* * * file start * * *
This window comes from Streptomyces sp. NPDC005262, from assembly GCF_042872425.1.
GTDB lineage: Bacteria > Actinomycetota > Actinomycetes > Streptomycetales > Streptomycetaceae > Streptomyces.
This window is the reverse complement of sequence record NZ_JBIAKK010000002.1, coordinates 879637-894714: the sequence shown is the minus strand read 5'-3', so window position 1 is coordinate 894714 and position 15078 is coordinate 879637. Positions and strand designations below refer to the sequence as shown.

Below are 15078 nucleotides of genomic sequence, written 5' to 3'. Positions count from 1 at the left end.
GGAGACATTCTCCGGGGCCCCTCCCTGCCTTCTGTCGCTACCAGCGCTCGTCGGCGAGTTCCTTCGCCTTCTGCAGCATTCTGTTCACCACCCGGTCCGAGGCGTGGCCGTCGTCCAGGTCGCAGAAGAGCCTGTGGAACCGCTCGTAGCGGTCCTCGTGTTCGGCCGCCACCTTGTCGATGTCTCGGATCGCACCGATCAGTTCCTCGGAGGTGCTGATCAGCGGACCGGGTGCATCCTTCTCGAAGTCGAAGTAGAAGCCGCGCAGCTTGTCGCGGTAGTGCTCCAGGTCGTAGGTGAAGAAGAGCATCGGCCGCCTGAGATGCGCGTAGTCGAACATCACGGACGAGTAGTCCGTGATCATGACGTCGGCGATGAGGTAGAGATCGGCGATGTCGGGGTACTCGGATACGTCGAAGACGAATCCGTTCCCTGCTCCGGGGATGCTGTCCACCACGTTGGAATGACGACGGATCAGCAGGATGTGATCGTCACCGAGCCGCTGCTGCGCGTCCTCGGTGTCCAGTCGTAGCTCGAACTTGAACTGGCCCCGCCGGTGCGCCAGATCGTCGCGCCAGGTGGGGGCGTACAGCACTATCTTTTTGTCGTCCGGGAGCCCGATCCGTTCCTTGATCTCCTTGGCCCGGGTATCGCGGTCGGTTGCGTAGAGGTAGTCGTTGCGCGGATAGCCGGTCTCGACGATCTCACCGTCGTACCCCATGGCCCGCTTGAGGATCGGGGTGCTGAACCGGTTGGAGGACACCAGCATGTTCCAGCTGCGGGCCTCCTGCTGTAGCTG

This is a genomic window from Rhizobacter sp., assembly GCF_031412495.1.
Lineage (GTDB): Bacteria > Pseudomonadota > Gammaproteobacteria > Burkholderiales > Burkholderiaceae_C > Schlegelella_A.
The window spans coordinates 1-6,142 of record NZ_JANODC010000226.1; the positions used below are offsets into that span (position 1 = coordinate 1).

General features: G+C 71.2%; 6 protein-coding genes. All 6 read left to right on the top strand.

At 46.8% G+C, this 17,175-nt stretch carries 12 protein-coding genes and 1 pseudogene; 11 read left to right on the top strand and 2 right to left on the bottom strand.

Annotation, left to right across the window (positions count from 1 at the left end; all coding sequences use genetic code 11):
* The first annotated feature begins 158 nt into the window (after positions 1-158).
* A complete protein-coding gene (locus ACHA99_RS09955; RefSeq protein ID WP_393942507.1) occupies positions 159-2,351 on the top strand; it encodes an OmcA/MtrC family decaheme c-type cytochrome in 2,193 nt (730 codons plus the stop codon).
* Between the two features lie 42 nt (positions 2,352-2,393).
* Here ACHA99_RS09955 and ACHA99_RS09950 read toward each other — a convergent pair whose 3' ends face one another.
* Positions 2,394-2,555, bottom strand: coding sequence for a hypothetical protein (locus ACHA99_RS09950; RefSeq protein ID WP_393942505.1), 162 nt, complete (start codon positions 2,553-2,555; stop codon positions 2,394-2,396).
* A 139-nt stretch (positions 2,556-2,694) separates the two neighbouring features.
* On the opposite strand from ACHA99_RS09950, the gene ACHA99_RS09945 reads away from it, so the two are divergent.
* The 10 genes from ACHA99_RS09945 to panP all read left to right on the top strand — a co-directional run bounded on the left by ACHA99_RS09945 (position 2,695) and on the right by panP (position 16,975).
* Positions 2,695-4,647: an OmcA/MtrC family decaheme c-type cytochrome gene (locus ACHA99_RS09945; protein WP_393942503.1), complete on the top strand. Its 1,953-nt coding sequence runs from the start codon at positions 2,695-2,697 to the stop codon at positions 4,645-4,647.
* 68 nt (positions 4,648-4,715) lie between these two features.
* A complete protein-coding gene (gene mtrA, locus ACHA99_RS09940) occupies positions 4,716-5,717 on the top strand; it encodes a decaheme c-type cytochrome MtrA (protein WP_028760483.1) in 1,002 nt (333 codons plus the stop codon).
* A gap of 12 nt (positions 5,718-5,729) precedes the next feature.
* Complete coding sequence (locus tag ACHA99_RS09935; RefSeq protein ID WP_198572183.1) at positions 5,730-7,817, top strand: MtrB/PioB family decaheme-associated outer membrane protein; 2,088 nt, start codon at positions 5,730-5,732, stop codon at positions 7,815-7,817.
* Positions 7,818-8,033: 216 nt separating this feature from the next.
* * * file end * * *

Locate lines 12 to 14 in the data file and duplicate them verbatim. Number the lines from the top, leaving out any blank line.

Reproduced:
* The first annotated feature begins 158 nt into the window (after positions 1-158).
* A complete protein-coding gene (locus ACHA99_RS09955; RefSeq protein ID WP_393942507.1) occupies positions 159-2,351 on the top strand; it encodes an OmcA/MtrC family decaheme c-type cytochrome in 2,193 nt (730 codons plus the stop codon).
* Between the two features lie 42 nt (positions 2,352-2,393).